Video games are often believed to be linked to problems for children, rather than any kind of solution for them. One study1, for example, found a correlation between pathological gaming ("video game addiction") and depression, anxiety, and other social phobias. These kids who spent excessive time playing video games to the exclusion of other activities had trouble fitting in with their peers and were more impulsive. It was initially believed by the researchers that depression would be the underlying problem, but it became apparent that the onset of pathological gaming precluded a worsening of symptoms of depression and anxiety, and if the children stopped gaming, the symptoms lessened.
But it turns out that video games aren't the entirely negative influence some would have us believe. One company even thinks they can be used to solve some of the aforementioned problems, particularly social anxiety.
In a society in which being successful often requires some level of confidence in interacting with other people, social anxiety is a real problem. And, of course, a child with social anxiety is probably quite unhappy; the nervousness she feels at the prospect of interacting with others might stop her from making any real friends, let alone being able to talk to her teachers. School must be a pretty terrifying place for these kids.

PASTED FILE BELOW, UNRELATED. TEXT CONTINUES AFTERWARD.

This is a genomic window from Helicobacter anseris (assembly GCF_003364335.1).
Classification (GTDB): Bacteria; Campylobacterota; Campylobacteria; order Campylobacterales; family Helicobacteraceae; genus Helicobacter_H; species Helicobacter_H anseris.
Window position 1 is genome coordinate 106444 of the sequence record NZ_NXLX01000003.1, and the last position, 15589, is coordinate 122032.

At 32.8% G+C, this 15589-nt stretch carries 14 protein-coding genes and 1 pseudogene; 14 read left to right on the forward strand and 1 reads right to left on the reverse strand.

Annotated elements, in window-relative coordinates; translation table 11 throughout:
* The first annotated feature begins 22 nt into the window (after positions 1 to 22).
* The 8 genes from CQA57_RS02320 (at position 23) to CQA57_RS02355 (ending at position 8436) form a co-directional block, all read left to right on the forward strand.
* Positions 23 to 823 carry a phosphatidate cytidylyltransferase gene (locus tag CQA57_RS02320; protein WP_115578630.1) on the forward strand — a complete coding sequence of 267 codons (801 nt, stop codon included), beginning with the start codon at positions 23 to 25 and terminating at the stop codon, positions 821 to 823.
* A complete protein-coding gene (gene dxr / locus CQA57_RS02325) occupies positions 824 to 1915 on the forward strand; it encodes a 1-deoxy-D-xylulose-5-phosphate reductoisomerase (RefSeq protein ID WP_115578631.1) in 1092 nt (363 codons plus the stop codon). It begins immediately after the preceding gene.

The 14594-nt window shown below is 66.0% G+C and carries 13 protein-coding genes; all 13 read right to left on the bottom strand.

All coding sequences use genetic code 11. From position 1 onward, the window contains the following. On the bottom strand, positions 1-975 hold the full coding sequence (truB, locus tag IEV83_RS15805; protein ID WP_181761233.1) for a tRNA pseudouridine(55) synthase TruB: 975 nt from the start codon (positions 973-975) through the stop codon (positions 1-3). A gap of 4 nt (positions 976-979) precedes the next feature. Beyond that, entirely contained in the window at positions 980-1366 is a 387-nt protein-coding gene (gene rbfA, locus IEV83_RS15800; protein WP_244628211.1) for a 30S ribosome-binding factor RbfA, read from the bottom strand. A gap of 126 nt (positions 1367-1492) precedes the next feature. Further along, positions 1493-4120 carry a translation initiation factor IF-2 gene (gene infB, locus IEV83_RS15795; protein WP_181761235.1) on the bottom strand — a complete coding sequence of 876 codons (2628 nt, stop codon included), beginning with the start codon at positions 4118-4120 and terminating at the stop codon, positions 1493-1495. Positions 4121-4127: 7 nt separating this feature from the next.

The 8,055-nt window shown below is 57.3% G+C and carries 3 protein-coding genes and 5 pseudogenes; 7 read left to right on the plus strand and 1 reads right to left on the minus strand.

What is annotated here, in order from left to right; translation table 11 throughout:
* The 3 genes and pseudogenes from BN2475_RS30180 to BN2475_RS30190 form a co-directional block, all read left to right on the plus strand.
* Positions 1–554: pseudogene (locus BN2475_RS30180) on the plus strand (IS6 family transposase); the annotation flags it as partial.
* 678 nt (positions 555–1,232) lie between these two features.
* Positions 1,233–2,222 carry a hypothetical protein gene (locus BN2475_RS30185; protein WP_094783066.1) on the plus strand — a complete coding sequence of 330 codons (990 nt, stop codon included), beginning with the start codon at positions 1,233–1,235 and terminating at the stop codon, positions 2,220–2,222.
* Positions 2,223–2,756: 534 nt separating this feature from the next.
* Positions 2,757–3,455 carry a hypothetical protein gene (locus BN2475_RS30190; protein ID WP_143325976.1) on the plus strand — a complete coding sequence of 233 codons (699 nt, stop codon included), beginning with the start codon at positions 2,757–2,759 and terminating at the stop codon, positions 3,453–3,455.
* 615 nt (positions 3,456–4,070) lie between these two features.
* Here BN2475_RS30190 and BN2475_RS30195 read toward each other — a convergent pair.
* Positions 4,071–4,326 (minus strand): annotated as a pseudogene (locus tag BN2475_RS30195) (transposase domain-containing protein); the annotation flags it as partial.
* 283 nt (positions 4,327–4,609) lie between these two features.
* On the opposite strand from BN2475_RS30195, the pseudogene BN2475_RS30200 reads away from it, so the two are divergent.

Researchers at the University of Central Florida's Anxiety Disorders Clinic2 are working with a company called Virtually Better3 to help children with these sorts of issues. And what they’ve created looks a lot like a video game4.
The software consists of a simulation, in which the child with social anxiety disorder is encouraged to interact with avatars representing classmates and teachers in a school environment. The clinician working with the child can sit in a different room and control those avatars (though the avatars' voices are recordings made by children to boost realism), while the child practices responding to different social situations, e.g. giving and receiving compliments, asking and answering questions, and being assertive.
Different levels of difficulty allow for a learning curve, so that the patient has time to learn how to respond appropriately to basic situations before moving onto more complex scenarios like a bully asking for their lunch money. The clinician can also use the range of characters to create a scenario tailored to their patient. A child who is fairly comfortable talking to teachers but has struggled to make friends with their classmates might benefit from focusing on interactions with characters like the 'popular girl' and 'smart girl', for example.
Yet despite the potential for different ways of using it, the basic simulation is the same for each child, which cuts costs dramatically. Games like this one could provide a way to get basic treatment to more kids, even those whose parents can't afford expensive therapy. A game probably couldn't replace one-on-one treatment entirely, but this one was designed specifically to help those children improve, and if the trials go well, then it will be a very interesting step in the right direction.